In 1979 she became director of the Women’s Educational Equity Act program, a government agency that funded career training for women. By then Congress had passed the Title IX law barring gender discrimination by institutions receiving federal funding. She looked for ways to nudge the initiative forward.
“There was a synergy between Title IX saying to schools, ‘It is against the law to deny women admission to medical school,’ and WEEA saying, ‘Here are ways to improve access to medical schools for women, here are ways to change the curriculum, here are ways to reduce sexism and racism’ and so on,” Ms. Wolfe said in an interview for the book “More Than Title IX: How Equity in Education Has Shaped the Nation (2009),” by Katherine Hanson, Vivian Guilfoy and Sarita Pillai.
At the Center for Women Policy Studies, where she was president from 1987 until the organization closed its doors in 2015, Ms. Wolfe was among the first to draw attention to women who needed treatment for AIDS, which had until then been thought of as a man’s disease. Her organization established a national resource center for women with AIDS and put together education and counseling programs around the country.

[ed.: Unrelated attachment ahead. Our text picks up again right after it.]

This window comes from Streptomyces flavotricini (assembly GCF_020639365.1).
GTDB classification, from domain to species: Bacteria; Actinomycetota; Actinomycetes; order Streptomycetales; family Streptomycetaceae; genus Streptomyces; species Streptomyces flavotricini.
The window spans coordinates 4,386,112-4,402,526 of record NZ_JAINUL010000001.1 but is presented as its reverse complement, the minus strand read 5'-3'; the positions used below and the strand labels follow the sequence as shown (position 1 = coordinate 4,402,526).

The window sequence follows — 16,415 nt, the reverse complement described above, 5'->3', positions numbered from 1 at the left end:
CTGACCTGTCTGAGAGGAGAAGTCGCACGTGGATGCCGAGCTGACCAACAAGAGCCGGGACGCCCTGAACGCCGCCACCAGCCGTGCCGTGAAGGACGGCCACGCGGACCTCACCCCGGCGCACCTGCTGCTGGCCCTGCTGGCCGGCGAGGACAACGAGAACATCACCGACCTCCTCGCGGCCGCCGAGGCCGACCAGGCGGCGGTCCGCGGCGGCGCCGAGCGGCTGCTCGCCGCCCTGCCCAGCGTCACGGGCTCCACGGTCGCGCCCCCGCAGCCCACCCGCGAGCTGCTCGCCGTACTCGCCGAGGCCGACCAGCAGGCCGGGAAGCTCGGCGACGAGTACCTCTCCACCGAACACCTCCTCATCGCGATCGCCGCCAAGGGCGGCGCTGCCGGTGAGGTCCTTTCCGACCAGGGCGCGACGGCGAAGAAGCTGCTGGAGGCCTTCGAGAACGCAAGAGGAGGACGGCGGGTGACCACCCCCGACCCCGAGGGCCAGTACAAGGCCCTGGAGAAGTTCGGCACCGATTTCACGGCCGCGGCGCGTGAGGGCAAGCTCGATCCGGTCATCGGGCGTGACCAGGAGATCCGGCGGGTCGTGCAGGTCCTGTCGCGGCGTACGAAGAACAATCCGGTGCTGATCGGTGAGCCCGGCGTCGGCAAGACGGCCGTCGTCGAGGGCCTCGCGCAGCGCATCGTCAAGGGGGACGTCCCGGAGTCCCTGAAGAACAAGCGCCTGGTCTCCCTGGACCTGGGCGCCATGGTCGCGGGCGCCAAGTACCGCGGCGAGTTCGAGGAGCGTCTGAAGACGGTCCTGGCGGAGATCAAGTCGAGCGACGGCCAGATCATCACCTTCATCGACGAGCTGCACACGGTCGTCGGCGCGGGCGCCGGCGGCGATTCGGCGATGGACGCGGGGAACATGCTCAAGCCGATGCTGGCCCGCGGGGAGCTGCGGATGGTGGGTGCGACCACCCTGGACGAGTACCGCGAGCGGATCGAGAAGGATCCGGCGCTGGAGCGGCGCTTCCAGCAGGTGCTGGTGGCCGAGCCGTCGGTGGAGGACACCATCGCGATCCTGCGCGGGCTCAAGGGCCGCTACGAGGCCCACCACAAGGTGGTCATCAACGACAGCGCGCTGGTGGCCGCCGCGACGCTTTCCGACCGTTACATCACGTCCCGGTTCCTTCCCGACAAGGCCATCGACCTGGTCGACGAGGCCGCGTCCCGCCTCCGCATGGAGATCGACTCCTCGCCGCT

Ms. Wolfe was also one of the authors of a 1989 report on gender and racial discrimination on the SAT college admissions exam. The test was supposed to predict how well students would perform in their first year of college, but the research found that girls consistently received higher grades in their freshman year than the test indicated.
The report found gender bias in the exams, for instance in questions that referred to sports. As a result of their lower scores, the report argued, girls were often shut out of merit scholarship funds or acceptance into quality universities.
In 1989, a federal judge in Manhattan barred New York schools from granting scholarships solely based on SAT scores. Hundreds of colleges now no longer require the SAT as part of the admission process — in part, Ms. Tucker said, because of Ms. Wolfe’s work.
Leslie Rosenberg was born on Nov. 24, 1943, in Washington and raised in Montgomery County, Md. Her father, Theodore, worked at the Pentagon; her mother, Isabelle, was a homemaker.
She graduated from the University of Illinois in 1965 and earned a Master of Arts degree from the University of Maryland, College Park, in 1967 and a Ph.D. in English literature from the University of Florida in 1970. She worked briefly as an assistant professor of English at Olivet College in Michigan.
Her marriage to Barry Wolfe ended in divorce. Her second husband, William Greene, died in 1998. She is survived by her brother, Stanley Rosenberg.
Throughout her efforts in the women’s movement, Ms. Wolfe found that government officials found words like “sexism” and “racism” too strong, preferring “gender” or “discrimination.” So she used the words even more.
“I resist the softer terms like ‘diversity,’ which is almost meaningless in the context of ending oppression and discrimination,” she was quoted as saying in “Title IX,” adding, “We must not diminish our mission by softening our language.”